– apparent meaning: the author under review makes subtle distinctions.
– lazy function: to imply that the reviewer is not an ideological hack or fundamentalist of some stripe, but a sophisticated and cosmopolitan thinker, who recognizes the manifold considerations relevant to a contested issue.
– unintended revelation: the reviewer actually agrees with the author’s position on this issue, and suspects that people who don’t agree should be made to read it.

Pitch perfect
– apparent meaning: the author under review never uses the wrong word, and always conveys a scene in words appropriate to its significance or an argument in words appropriate to its gravity.
– lazy function: to imply that the reviewer is a genuine afficionado of prose style, whose discrimination rivals that of Nabokov.
– unintended revelation: (1) the reviewer agrees with the author’s position, (2) the reviewer probably knows the author or wants to be like them, (3) the reviewer sort of suspects their own prose sounds rather like this author’s.

– apparent meaning: profoundly touching.
– lazy function: to express, tactfully, that a story was melodramatic (but the reviewer can’t say so or they’d be either traducing a famous name or trampling somebody’s personal story).
– unintended revelation: the reviewer, dead inside from so much reading, is actually unable to produce a tear unless they use a juicer on an onion and then pour the liquid into their eye with a funnel.

Reads like a novel
– apparent meaning: this book, while not a novel, is as much fun to read as a novel.
– lazy function: to imply that this book is really fun even though its topic sounds boring enough to kill a cow.
– unintended revelation: the reviewer is privately extremely interested in the topic of this book.

Resonant [also as a verb: “this book resonates”]
– apparent meaning: this book is about much more than at first appears.
– lazy function: to avoid the actual work of drawing connections between the book’s content and the things it reminded the reviewer of.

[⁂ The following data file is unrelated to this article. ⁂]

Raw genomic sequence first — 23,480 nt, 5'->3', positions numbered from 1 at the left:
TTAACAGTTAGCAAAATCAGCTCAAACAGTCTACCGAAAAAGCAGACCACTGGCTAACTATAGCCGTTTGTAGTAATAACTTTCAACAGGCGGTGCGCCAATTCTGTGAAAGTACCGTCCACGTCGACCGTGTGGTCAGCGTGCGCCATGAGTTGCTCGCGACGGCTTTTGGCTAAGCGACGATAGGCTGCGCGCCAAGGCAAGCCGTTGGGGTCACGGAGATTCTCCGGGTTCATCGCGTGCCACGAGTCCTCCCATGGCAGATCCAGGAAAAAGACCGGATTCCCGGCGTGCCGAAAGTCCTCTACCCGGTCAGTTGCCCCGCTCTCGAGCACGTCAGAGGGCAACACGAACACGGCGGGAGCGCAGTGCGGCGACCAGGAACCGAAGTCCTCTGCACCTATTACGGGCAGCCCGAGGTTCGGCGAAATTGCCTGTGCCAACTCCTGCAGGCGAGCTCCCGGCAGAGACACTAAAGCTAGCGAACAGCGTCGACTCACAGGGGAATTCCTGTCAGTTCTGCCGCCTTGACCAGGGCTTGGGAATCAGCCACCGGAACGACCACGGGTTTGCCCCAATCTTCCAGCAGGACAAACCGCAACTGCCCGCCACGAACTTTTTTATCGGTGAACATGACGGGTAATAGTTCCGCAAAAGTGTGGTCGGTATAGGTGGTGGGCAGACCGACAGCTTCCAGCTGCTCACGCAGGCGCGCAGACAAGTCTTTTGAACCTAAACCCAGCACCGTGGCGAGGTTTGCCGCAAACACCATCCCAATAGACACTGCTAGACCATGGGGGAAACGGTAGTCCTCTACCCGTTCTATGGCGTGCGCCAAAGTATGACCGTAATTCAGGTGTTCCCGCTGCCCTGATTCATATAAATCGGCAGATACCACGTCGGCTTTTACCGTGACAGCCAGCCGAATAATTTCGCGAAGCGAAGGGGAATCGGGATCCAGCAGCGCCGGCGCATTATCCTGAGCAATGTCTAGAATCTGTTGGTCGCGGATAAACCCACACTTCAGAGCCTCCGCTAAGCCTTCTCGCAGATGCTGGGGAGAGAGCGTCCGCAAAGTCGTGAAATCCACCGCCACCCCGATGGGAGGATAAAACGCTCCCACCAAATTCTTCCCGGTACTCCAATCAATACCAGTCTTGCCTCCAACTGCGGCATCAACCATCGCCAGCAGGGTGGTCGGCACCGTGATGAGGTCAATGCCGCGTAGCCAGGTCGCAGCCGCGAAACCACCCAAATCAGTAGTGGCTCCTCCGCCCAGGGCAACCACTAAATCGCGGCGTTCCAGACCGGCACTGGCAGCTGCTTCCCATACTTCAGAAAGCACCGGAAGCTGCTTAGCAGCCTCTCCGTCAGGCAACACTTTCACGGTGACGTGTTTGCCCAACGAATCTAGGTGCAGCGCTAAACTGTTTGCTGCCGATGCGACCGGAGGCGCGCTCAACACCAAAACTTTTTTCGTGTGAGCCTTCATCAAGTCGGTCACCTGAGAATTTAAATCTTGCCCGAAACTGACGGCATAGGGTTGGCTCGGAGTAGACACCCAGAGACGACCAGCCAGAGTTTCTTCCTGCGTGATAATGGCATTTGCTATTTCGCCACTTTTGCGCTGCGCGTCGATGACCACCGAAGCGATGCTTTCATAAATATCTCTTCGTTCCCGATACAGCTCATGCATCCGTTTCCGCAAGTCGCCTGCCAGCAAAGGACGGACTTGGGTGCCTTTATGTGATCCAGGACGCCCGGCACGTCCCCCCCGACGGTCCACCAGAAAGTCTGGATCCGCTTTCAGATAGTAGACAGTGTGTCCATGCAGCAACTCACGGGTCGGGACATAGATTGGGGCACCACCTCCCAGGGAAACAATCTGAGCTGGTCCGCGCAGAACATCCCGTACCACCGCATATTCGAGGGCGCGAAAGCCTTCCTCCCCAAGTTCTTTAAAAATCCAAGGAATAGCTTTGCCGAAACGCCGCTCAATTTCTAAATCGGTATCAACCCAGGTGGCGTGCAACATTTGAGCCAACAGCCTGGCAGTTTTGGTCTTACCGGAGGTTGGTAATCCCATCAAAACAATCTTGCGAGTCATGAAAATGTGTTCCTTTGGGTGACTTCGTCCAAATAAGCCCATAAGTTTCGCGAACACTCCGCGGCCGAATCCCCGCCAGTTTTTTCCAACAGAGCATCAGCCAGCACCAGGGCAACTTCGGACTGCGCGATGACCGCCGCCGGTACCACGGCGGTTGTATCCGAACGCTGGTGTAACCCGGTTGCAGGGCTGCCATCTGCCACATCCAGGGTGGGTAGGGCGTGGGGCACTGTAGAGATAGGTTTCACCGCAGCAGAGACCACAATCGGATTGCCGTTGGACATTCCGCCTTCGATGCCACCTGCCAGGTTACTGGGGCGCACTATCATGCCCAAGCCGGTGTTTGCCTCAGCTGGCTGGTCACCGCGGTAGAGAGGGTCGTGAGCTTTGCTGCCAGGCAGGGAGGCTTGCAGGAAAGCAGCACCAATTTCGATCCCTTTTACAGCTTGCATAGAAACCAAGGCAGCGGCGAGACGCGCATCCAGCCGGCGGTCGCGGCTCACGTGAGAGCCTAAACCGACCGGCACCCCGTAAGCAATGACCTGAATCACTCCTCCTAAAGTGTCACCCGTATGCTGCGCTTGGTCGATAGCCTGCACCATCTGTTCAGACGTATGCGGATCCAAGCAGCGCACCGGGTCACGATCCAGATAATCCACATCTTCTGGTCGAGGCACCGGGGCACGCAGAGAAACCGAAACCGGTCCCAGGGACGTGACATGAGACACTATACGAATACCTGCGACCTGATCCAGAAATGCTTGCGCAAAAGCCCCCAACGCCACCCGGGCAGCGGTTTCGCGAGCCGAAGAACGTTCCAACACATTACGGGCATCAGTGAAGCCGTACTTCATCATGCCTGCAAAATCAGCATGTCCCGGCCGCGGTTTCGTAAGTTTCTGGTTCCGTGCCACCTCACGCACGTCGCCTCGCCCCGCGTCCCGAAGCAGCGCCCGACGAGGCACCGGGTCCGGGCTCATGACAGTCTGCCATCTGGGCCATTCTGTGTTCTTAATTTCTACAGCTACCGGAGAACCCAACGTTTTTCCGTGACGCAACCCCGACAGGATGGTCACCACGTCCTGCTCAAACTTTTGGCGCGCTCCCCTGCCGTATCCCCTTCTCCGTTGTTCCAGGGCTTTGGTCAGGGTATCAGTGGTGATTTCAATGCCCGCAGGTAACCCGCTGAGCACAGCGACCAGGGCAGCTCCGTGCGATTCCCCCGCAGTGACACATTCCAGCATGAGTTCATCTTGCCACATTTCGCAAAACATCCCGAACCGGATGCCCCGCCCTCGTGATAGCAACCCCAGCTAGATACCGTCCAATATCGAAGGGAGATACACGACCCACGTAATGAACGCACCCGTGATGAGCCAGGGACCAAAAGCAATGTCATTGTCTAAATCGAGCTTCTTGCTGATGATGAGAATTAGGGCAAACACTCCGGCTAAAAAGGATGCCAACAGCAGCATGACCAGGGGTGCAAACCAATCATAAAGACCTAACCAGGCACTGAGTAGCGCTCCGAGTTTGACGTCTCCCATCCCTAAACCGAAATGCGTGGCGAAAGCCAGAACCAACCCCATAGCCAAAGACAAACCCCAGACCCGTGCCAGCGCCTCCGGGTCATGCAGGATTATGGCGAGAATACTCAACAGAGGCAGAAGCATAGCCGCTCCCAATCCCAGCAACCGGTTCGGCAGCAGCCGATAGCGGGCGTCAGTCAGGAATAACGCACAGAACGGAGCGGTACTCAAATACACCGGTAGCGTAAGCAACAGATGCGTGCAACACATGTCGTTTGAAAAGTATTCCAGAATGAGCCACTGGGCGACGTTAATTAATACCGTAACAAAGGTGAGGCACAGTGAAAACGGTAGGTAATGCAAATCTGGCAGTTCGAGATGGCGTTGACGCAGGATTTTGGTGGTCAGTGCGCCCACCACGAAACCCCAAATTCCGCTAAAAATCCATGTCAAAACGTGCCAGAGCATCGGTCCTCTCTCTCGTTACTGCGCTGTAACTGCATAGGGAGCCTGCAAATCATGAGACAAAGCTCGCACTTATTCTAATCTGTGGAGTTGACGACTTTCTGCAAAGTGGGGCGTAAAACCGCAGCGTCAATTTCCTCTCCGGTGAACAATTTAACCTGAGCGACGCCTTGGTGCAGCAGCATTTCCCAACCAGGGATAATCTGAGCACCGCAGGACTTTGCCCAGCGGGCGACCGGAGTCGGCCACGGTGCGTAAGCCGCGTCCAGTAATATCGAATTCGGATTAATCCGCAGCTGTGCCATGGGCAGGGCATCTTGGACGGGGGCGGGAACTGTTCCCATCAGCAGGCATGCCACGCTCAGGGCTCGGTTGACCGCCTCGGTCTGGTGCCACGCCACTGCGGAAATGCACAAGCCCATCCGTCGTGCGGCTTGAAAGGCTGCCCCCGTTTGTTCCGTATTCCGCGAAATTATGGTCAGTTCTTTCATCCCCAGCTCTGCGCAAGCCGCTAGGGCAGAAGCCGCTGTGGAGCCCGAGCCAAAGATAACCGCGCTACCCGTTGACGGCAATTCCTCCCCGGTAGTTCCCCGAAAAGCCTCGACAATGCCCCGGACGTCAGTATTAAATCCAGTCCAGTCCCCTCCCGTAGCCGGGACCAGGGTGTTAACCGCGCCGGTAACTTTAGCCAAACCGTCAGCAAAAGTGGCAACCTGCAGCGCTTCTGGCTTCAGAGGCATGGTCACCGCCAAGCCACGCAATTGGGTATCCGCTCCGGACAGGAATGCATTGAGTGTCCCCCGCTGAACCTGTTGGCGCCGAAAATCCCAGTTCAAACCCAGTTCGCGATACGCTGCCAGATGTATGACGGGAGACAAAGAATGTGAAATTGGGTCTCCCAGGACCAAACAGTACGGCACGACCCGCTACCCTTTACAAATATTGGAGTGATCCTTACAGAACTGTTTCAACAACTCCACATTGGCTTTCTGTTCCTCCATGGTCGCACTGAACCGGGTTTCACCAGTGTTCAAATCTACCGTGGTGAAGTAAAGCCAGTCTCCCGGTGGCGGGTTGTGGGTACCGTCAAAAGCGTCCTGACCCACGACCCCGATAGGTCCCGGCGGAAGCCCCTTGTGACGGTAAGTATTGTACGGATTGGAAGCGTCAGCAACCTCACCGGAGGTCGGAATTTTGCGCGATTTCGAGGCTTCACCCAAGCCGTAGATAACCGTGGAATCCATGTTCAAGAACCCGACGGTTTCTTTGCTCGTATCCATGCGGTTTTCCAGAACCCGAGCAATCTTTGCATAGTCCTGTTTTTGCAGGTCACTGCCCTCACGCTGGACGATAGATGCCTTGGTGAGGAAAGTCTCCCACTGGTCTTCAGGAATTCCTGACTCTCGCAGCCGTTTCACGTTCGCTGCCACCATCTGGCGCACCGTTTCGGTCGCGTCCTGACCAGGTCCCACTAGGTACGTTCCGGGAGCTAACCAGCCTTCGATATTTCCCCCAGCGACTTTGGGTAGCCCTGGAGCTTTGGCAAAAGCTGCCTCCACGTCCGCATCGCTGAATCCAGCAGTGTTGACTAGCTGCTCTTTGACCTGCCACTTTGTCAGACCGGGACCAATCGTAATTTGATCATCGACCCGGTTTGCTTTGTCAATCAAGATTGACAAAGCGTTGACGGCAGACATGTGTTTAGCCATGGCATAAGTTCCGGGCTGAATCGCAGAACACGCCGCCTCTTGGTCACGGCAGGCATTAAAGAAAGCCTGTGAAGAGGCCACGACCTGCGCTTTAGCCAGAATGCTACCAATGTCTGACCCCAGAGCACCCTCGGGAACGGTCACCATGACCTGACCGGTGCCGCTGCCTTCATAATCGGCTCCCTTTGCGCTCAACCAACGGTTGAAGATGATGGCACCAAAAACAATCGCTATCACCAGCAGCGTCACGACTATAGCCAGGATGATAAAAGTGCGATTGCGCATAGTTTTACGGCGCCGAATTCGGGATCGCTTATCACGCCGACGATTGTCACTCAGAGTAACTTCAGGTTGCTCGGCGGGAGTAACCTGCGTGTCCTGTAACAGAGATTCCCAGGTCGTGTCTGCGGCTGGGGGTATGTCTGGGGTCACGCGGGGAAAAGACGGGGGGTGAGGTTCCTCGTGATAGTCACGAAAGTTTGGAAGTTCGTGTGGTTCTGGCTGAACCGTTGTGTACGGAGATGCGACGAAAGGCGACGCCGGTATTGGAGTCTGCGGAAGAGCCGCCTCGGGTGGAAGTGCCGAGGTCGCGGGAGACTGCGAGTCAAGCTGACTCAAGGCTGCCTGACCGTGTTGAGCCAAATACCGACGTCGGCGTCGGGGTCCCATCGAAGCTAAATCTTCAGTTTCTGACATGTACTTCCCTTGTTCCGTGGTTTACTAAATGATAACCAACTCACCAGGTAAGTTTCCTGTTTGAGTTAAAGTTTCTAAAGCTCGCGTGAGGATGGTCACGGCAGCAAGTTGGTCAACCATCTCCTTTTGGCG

– unintended revelation: as the reviewer read this book, they were thinking about something else.

– apparent meaning: very influential, much the way semen is influential in the conception of new humans.
– lazy function: to imply that the reviewer’s godlike view of the landscape of books allows him to make authoritative proclamations about the subterranean lava flows of literary influence.
– unintended revelation: the reviewer wishes more people would write books like this one, and is also unaware that, most likely, the thing he finds original and influential in the book had been done to death actual centuries before it was written; also, the reviewer is likely male.

“X by Y is, pardon the expression / as it were, [one of the other words in this glossary]”
– apparent meaning: Because I am aware that I am lazy, I am not, in fact, lazy.
– lazy function: to imply that the reviewer is generally speaking above reviewer cliches, but in this case has found a true instance of the original phenomenon for which the cliche was first invented and is therefore justified in resorting to it.
– unintended revelation: the reviewer is not only lazy, but also stupid enough to think that by parading their laziness they will convince you they are not lazy.

– apparent meaning: that this book will make you more serious about life, or about some particular issue.
– lazy function: to imply that the reviewer is a serious person who gravely applauds the earnestness of others.
– unintended revelation: the reviewer thinks you, the reader, are probably too frivolous about this issue; also, the reviewer was likely drinking as he wrote this review.

To be updated (when I get the chance) with: elegant, luminous, lush, prescient, provocative, riveting, stunning, thrilling, transcendent, unflinching, love-child of author and author, and voice of a generation.

Feel free to contribute addenda in the comments, or to suggest other likely candidates for the glossary!